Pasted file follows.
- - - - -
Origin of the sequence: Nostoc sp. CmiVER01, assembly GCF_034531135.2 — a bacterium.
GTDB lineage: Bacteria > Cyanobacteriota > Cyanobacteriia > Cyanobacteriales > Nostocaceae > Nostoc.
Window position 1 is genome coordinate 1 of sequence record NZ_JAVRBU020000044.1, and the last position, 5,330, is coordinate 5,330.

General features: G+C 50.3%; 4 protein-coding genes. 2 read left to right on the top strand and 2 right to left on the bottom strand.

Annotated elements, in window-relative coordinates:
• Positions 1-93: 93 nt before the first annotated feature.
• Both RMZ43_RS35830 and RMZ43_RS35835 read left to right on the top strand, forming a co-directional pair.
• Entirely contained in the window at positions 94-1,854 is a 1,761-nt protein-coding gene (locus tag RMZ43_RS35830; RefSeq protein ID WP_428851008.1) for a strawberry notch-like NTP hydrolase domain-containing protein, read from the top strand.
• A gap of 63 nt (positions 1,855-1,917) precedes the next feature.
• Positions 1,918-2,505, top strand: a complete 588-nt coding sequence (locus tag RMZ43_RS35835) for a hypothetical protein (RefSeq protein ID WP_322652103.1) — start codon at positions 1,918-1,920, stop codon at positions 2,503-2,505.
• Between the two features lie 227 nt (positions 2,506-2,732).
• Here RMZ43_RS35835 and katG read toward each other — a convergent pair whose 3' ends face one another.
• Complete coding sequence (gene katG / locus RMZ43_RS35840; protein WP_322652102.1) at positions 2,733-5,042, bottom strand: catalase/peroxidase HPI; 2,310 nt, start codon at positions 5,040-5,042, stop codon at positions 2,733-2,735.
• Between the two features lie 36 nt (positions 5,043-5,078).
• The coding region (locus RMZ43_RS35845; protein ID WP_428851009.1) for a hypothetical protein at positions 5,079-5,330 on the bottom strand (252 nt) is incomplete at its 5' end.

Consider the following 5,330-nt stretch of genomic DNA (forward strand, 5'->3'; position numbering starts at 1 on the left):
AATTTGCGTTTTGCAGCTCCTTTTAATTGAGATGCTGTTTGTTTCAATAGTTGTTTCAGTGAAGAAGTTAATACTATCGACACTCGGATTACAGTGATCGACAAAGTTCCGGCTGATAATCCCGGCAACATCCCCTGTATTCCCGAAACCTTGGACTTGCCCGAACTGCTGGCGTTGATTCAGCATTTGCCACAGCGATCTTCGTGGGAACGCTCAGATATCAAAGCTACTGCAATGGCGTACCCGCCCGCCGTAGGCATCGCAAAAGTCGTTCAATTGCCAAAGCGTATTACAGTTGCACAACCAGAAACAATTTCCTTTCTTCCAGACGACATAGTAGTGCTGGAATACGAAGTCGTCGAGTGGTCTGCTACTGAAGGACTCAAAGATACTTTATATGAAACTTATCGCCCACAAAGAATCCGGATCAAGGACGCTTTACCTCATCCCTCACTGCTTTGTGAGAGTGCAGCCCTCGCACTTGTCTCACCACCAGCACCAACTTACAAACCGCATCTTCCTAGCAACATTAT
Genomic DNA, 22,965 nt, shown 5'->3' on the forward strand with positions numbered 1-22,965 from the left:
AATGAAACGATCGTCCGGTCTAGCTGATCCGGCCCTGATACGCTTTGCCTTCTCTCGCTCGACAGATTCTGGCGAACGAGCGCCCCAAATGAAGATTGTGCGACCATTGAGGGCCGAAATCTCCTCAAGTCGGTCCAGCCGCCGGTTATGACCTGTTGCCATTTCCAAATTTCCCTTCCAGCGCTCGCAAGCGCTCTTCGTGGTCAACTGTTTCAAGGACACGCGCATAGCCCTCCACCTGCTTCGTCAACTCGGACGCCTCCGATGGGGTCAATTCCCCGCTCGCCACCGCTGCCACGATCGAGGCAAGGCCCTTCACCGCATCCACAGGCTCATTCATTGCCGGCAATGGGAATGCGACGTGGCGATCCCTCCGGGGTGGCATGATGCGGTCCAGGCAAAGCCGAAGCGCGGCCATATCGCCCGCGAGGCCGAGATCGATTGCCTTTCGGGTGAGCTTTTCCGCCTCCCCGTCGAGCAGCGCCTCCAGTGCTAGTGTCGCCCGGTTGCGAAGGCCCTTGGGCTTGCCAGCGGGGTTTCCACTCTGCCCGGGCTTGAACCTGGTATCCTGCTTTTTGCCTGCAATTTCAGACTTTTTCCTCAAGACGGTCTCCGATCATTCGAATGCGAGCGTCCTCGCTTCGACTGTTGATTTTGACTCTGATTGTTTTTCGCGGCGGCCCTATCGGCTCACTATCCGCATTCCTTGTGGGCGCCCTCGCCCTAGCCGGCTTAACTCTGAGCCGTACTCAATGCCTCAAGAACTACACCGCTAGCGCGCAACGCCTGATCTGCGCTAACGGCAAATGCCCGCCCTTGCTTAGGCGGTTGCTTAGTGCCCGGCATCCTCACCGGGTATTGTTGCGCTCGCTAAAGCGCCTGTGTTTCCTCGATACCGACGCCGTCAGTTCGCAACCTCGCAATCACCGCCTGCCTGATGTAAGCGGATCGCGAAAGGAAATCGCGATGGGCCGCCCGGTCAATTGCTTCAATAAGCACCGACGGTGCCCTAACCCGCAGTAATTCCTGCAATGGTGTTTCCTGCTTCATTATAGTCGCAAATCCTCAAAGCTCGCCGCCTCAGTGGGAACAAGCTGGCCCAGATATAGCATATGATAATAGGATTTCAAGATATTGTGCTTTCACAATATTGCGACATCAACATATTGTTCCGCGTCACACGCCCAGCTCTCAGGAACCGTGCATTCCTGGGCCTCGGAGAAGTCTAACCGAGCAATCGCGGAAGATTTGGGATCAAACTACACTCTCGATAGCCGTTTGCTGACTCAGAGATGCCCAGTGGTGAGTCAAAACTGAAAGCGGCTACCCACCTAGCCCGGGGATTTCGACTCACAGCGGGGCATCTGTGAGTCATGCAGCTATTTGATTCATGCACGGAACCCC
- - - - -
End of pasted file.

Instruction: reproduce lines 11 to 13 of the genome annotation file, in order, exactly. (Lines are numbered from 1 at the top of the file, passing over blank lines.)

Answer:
• Between the two features lie 227 nt (positions 2,506-2,732).
• Here RMZ43_RS35835 and katG read toward each other — a convergent pair whose 3' ends face one another.
• Complete coding sequence (gene katG / locus RMZ43_RS35840; protein WP_322652102.1) at positions 2,733-5,042, bottom strand: catalase/peroxidase HPI; 2,310 nt, start codon at positions 5,040-5,042, stop codon at positions 2,733-2,735.